The extraordinarily simple idea behind digital audio was its robustness. Once in the digital domain, your original analogue signal cannot be corrupted, other than by gross negligence, and so can be reconstituted perfectly into the original analogue waveform. Ergo perfect music reproduction (that is what they said!).
Well, we have known that CDs were not always equal. CDs burnt on a laptop didn’t sound as good as pressed CDs. CDs stamped on Sony presses tended to sound better than those on Polygram presses. The apparent ‘fact’ that the digital data was equal but different storage methods affected the sound quality wasn’t acknowledged in the industry. This changed when Sony produced Blu-spec CDs. These CDs were pressed to Blu-ray standards, with much better definition of the ‘pits’ read by the laser mechanism of your CD player. On a good CD player, these discs sound extraordinary!
While forums erupt in crescendos of bile and vitriol if the very subject of bit storage and transfer affecting sound quality is proposed, the people who understand the process have been quietly getting on with improving digital music reproduction, both in terms of the software and the hardware available.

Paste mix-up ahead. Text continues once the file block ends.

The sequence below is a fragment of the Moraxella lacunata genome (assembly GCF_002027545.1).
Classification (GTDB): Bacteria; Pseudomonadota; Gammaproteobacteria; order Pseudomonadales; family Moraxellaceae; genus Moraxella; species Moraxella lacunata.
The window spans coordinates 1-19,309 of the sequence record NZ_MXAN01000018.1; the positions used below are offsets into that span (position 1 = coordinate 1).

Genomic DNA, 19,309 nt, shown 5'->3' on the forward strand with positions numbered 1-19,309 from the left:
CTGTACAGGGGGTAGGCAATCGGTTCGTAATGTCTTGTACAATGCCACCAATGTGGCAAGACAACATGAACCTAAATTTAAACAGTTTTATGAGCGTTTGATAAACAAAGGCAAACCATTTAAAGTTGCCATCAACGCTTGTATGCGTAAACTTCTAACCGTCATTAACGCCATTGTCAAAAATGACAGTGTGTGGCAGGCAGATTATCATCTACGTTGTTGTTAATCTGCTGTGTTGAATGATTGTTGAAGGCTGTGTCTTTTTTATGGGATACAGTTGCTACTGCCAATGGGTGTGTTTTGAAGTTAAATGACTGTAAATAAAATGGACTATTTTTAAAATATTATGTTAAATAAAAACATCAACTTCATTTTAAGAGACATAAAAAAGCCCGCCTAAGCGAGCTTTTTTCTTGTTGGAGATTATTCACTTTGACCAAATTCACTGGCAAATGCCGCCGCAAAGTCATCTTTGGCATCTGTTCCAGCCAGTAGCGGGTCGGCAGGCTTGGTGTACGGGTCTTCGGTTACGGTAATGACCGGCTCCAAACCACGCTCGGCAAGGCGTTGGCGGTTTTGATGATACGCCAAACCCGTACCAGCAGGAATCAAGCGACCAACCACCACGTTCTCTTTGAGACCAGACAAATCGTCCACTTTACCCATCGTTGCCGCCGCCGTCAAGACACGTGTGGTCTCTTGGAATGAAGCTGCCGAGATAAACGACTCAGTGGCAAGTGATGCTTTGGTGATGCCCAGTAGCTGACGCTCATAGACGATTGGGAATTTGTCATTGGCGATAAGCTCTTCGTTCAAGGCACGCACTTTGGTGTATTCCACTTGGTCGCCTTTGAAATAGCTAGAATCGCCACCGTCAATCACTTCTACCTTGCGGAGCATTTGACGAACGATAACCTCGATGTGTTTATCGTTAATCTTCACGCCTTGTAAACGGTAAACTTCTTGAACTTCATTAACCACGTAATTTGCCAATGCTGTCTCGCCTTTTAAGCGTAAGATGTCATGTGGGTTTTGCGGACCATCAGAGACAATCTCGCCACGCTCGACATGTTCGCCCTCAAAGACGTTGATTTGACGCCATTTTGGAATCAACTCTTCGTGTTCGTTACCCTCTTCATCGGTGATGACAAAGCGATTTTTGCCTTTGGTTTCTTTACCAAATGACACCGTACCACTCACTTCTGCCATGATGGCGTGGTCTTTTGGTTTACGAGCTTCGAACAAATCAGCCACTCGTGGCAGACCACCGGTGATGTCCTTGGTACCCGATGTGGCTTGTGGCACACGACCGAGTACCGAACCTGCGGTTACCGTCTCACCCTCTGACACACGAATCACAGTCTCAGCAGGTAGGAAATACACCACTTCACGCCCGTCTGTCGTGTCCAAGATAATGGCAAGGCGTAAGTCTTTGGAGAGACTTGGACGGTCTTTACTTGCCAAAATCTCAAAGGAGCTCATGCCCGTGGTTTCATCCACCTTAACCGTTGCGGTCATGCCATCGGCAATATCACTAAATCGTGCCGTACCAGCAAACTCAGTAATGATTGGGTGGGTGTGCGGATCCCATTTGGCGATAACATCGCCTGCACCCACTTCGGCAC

What About Streaming?
Streaming data integrity (ie the bit definition during storage and transfer) has lagged CD by some margin, although, again this information is not widely known amongst audio experts. However, some people who know what they are doing have been quietly working behind the scenes to transform data storage and transmission in networked systems. The company that, as far as we know, has taken this particular bull by the horns, wrestled it to the ground, and tied its legs together with pink chiffon, is Melco.
In identifying the weakness in digital domain data handling, and addressing the inherent weaknesses of the ‘computing’ approach, they have produced a series of networked storage devices that provide a new level of audio performance. These devices can be used as network players, through their own USB connection, as locally connected network storage by direct connection to a streamer through ethernet, or as a superior NAS drive.
In tests, the performance of the lowest cost Melco unit (the N1A), clearly outperformed all other of our storage devices even when using something as modest as a Naim Uniti Qute. Higher performing systems benefit even further.